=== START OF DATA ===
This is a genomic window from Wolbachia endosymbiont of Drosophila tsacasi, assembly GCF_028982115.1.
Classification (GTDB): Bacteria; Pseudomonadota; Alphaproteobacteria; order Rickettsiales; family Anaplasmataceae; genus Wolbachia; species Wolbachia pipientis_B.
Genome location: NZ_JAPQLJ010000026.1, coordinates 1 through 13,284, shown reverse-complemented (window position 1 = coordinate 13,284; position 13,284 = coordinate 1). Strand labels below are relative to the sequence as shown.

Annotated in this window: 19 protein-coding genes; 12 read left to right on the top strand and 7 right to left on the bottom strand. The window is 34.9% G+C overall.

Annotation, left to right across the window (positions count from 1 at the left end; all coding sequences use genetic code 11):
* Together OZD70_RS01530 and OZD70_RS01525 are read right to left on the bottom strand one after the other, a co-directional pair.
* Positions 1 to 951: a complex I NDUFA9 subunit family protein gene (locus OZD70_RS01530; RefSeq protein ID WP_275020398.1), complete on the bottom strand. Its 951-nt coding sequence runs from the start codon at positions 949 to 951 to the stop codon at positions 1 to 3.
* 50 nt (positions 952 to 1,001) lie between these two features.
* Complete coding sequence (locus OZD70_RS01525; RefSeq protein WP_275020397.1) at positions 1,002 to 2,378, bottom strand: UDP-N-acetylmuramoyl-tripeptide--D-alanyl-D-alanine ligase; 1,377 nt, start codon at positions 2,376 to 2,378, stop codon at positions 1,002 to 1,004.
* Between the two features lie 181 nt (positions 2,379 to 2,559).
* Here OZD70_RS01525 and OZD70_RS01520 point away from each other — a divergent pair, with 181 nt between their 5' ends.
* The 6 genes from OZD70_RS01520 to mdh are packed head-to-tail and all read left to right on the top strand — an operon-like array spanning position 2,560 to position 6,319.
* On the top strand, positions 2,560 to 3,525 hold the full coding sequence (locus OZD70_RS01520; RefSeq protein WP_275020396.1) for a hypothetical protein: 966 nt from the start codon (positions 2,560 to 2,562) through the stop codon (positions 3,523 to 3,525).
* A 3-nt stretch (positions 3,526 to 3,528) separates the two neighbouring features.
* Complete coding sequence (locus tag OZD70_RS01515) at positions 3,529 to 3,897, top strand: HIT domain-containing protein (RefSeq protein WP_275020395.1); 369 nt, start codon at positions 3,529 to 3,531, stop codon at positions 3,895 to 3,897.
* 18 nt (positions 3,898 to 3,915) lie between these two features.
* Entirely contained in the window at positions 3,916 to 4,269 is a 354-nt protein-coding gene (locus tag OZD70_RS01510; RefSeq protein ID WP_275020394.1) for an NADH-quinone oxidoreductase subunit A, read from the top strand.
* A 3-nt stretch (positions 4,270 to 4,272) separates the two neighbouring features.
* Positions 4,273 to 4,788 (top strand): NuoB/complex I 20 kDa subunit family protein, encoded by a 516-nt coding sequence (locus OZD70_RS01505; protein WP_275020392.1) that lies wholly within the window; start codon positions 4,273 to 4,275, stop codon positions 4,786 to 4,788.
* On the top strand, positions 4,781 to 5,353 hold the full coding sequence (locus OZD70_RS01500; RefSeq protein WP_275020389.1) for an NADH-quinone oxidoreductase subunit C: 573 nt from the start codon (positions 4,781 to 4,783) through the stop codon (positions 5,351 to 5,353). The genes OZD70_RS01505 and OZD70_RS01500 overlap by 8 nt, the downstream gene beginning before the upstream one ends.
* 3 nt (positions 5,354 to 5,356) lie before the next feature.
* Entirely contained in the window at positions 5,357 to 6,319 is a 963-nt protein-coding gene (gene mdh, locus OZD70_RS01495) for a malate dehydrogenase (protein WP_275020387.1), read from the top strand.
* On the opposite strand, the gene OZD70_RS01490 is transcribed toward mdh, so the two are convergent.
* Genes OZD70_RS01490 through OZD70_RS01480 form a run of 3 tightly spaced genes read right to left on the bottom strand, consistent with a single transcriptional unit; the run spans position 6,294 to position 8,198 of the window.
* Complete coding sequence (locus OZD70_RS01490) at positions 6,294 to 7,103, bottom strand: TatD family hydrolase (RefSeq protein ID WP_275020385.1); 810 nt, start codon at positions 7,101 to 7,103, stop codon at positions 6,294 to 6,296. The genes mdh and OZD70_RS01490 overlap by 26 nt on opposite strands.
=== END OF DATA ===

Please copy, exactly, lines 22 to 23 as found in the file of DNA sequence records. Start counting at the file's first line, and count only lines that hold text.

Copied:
* Entirely contained in the window at positions 5,357 to 6,319 is a 963-nt protein-coding gene (gene mdh, locus OZD70_RS01495) for a malate dehydrogenase (protein WP_275020387.1), read from the top strand.
* On the opposite strand, the gene OZD70_RS01490 is transcribed toward mdh, so the two are convergent.